Lisa M. Corr's Blog
Buying your first house can be scary because, admittedly, there are a lot of things that can go wrong! That's one of the reasons that working with a real estate agent is such a good idea. An experienced agent can guide you through the complicated process of buying a home and help you navigate the potential pitfalls of becoming a new home owner. He or she can also zero in on your priorities and assist you in getting the most for your money. A real estate agent can help you stay on track, find the resources you need, meet closing deadlines, and locate homes that live up to your requirements. In choosing a buyers' agent to assist you in matching your needs (and budget) to the available real estate inventory in your area, three important attributes to look for are experience, knowledge of the real estate market, and negotiating skill.
When it comes to negotiating, the vital truths that many first-time home buyers forget are that "everything's negotiable" (or pretty close to everything) and that the asking price of a property is often not the lowest price a seller is willing to accept. A lot depends, of course, on market conditions and the demand for a particular property, but it pays to have a real estate professional in your corner when making offers. Good agents have a knack for identifying "bargaining chips" that can help you negotiate a lower price, gain concessions from the seller, and potentially save thousands of dollars now and over the term of your mortgage.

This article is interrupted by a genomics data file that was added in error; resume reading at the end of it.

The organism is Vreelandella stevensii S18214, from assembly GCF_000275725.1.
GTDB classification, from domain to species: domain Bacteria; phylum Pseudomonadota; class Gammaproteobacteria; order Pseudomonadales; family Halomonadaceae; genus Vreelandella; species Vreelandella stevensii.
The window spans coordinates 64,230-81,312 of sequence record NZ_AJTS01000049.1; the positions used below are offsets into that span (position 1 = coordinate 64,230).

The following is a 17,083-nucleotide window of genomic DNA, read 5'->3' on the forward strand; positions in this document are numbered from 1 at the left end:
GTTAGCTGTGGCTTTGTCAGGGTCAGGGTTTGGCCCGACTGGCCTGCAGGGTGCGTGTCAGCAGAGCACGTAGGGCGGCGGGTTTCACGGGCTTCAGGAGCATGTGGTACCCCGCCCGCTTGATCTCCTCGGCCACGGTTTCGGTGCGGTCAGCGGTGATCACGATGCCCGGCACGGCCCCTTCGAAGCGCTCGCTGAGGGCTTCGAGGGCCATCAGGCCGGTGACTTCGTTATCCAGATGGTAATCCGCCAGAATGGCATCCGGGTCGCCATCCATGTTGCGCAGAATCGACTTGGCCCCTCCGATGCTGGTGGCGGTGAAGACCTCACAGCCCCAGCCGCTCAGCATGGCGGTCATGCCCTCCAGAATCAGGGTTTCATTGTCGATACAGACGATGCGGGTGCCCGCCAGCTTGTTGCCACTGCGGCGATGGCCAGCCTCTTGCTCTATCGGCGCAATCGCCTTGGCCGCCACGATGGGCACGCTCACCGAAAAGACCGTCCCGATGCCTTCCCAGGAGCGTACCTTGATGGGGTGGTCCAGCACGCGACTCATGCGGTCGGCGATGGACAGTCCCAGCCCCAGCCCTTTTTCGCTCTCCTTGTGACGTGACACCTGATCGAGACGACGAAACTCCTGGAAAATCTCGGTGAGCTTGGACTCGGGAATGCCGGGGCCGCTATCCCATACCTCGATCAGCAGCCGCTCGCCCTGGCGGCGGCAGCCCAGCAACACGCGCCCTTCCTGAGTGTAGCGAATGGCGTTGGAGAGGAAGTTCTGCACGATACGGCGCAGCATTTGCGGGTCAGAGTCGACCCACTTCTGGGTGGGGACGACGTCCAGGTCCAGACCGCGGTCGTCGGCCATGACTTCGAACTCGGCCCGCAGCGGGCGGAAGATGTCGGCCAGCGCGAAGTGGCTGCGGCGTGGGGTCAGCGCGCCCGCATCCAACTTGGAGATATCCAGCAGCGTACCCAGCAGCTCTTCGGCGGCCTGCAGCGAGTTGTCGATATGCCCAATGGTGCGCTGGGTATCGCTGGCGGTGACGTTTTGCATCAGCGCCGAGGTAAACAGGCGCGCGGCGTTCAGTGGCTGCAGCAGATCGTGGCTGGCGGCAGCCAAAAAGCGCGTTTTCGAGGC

One of the biggest things first-time homeowners forget is that "there's more to a house than meets the eye". That insight can be viewed from both a positive and negative perspective.
- The negative side: Even though a real estate listing may look like the house of your dreams, there could easily be hidden problems like termite infestations, plumbing repair issues, structural problems, hidden mold growth, noisy neighbors, and so on. Except for the potential problem of noisy (or nosy) neighbors, a reputable real estate inspector can help you identify a wide range of structural flaws and other "red flags" before you sign on the dotted line.
- The positive side: One key thing that many home buyers don't always consider is the future potential of a house or property. With a little imagination, budgeting, and planning, a less-than-perfect house can be developed into exactly what you and your family want and need. Kitchens can be updated, bathrooms can have new vanities and fixtures installed, porches can be screened in, and backyards can have fences built or hedges planted for improved privacy.